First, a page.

Grow through reading
- My book Willpower Condensed is now available on Amazon. If you want to learn about the latest science of self-control and how to program your mind to achieve your goals, check it out.
- Ethics by Baruch Spinoza provides a classical philosophical framework for a deep understanding of mind-body-affect dynamics and is abound in Stoic wisdom. Although it dates back to the 17th century, Spinoza’s main insights are to a great extent supported by modern neuroscience, as you can see in Antonio Damasio’s book Looking for Spinoza. (German readers may be interested in my thesis on emotional self-regulation that I wrote half a decade ago from a Spinozist point of view.)
- The Way of the Superior Man by David Deida is a must-read for every man. It will grant you a profound insight into the essence of masculinity. If you want to understand women and why they behave as they do, read this book!
- As a man, you must create your own values. In Nietzsche’s anti-Bible Thus Spoke Zarathustra, you will learn about how to smash—with the hammer of your will—enslaving, weakening, emasculating values in order to nurture noble virtues. I have been re-reading this book every single year since I was fifteen and I still gain guidance from it.
- Hermann Hesse’s Siddhartha is the most beautiful book I have ever read, hands down. Nourish your soul at this well of pure wisdom.
- Viktor Frankl’s story about his experiences in a Nazi concentration camp describe an essential aspect of what it means to gain freedom through strength.
Everything can be taken from a man but one thing: the last of the human freedoms—to choose one’s attitude in any given set of circumstances, to choose one’s own way. (Man’s Search for Meaning, p. 66)
Grow through nutrition
- Eat more vegetables and less sugar! This simple advice is more important and more helpful than ten thousand books and scientific articles about nutrition and diet. If you can’t stick to it, don’t even think about reading more shit about nutrition or buying the latest diet program by your favorite fitness guru—all you’re doing by that is procrastinating and distracting yourself from the fact that you can’t even stick to one simple principle.
- I have been integrating intermittent fasting into most of my diet plans for several years now. Not only does it make me feel much better, it also makes sticking to a healthy diet much easier. I have never been above 13% body fat since daily fasting is part of my lifestyle. For motivation, read The Warrior Diet to learn how fasting awakes your primal warrior instincts.
Grow through training
- The principle of success in strength training is simple: Focus on learning the basic compound lifts (deadlift, squat, bench press, press, pull up, and barbell row) for 2-4 years (perfect technique! video-record yourself or hire a coach), and then experiment for yourself with different plans in order to adapt your personal routine to your body, your goals, and your lifestyle.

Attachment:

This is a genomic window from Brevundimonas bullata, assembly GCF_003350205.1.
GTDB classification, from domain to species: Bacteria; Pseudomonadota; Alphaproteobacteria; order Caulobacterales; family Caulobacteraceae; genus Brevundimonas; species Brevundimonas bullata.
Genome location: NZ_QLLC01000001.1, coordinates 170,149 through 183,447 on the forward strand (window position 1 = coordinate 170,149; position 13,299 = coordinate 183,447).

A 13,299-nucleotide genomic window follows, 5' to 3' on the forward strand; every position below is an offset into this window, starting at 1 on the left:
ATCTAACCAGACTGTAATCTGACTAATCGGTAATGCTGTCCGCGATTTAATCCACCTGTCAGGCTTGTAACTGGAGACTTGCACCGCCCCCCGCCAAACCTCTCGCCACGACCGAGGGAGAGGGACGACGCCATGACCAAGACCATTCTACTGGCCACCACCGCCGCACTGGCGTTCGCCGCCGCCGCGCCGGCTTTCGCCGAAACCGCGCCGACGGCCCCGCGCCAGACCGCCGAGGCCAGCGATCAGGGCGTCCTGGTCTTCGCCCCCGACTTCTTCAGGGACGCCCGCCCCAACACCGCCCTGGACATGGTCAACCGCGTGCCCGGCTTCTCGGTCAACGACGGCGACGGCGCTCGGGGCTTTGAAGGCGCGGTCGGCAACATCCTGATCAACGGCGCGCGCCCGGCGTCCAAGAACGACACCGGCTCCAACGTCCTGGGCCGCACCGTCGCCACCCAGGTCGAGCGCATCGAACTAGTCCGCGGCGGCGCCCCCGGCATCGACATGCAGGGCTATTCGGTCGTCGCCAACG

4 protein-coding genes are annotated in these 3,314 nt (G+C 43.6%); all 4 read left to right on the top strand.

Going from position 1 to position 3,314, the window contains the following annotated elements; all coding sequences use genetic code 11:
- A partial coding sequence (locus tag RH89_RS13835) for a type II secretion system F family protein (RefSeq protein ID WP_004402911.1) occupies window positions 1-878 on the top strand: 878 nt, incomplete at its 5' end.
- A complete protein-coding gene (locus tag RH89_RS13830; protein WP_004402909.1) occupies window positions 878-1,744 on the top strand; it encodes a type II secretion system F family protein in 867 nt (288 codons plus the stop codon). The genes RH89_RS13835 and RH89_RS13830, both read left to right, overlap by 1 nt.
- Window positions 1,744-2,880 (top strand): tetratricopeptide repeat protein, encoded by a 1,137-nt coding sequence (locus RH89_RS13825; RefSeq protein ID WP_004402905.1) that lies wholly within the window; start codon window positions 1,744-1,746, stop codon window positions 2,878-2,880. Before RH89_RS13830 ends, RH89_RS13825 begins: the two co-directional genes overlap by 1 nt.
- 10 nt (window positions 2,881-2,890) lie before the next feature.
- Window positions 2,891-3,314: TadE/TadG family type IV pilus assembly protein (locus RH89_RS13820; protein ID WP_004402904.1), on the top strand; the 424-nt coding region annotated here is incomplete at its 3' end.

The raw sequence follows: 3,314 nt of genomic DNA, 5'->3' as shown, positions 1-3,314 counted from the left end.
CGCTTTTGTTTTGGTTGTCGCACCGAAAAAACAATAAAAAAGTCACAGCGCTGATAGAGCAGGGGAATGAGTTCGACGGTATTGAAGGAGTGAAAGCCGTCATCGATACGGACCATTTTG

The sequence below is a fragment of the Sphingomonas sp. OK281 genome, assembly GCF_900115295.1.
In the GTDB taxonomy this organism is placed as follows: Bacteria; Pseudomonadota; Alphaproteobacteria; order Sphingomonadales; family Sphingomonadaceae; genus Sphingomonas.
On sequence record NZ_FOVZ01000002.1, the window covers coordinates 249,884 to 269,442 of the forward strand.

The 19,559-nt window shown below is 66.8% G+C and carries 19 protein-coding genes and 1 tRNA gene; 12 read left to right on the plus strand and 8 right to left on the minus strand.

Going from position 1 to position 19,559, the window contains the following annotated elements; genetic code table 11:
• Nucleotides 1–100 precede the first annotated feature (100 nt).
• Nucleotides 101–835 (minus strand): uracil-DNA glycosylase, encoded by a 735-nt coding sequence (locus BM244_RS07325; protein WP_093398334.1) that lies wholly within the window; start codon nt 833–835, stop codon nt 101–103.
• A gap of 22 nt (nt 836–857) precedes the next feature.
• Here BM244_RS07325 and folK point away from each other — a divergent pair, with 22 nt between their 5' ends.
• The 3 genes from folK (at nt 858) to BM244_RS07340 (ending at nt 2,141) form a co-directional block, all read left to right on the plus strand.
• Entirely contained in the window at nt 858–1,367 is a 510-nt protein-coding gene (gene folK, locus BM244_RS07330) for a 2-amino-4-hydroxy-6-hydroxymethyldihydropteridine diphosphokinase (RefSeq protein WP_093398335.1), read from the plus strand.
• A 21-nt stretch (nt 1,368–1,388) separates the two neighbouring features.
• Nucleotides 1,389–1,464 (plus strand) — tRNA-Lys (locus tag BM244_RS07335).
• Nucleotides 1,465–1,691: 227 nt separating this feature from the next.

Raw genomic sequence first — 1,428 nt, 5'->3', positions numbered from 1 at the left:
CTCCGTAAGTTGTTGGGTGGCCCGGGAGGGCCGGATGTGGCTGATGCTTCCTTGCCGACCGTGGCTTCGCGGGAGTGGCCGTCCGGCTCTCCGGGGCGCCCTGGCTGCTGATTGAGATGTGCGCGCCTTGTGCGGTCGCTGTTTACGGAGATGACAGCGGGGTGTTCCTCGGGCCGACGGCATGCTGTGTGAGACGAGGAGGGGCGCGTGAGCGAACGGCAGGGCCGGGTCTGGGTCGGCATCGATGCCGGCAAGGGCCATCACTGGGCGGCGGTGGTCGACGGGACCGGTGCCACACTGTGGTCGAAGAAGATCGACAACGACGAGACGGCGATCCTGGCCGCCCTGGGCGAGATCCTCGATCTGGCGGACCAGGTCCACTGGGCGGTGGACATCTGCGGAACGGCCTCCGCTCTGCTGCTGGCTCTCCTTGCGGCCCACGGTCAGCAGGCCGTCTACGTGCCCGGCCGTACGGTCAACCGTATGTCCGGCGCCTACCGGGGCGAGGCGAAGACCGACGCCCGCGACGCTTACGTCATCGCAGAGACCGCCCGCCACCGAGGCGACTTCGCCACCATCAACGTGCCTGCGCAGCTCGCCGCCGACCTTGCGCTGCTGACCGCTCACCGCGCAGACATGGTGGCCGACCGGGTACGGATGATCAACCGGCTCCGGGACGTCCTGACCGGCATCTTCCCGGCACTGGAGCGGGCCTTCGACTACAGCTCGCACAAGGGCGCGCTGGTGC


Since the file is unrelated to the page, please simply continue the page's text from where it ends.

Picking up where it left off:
- Physical strength and fitness are a life’s journey, not a 30 day challenge to six-pack abs.
- All external knowledge you need is comprised in these two books:
- To relax muscle tension for optimal regeneration, I recommend the TriggerPoint GRID Foam Roller. Using it feels like hell, especially the first few times, but it works. I use it on a daily basis and it even healed my Iliotibial band syndrome that had me suffer chronic knee pain for many years.
Grow through fighting
- Kyokushin Karate was, after a few weeks of Taekwondo, my first exposure to martial arts. It is a great traditional martial art to harden the mind and the body. I only practiced it for 2 years, though, because I injured myself in sparring way too often and because I realized that the lack of punches to the head limits its effectiveness in real conflict.
- Krav Maga taught me basic self-defense and boxing skills. My instructors were proficient and eager to let us spar, so I found it to be a superb art to learn as quickly as possible how to confidently deal with physical confrontation. I quit, however, because commercial Krav Maga is aimed at civilians, not fighters.
- MMA, finally,—do I need to introduce it? In my gym, I trained Muay Thai, Brazilian Jiu-Jitsu, and Wrestling. But then I got a new job, moved to another city, and I realized that I would not progress much if I only found time to train 2-3 times a week. My grappling skills in particular were pathetic, so I decided to focus on BJJ exclusively. And this is where I stand today—as a one-striped white belt.
Grow through listening
- Mindcoolness Podcast—the audio version of this blog.
- Jocko Podcast—lessons in leadership, masculine strength, and the darkness of human nature; every episode is a powerful exercise in gratitude.
- Waking Up—fascinating debates with Sam Harris, one of the great minds of our time.
- Joe Rogan Experience—entertaining and inspiring conversations with the most interesting specimens of the human race.
- Tangentially Speaking—wise, mind-opening stories about the lighter side of life: sex, love, travel, and more.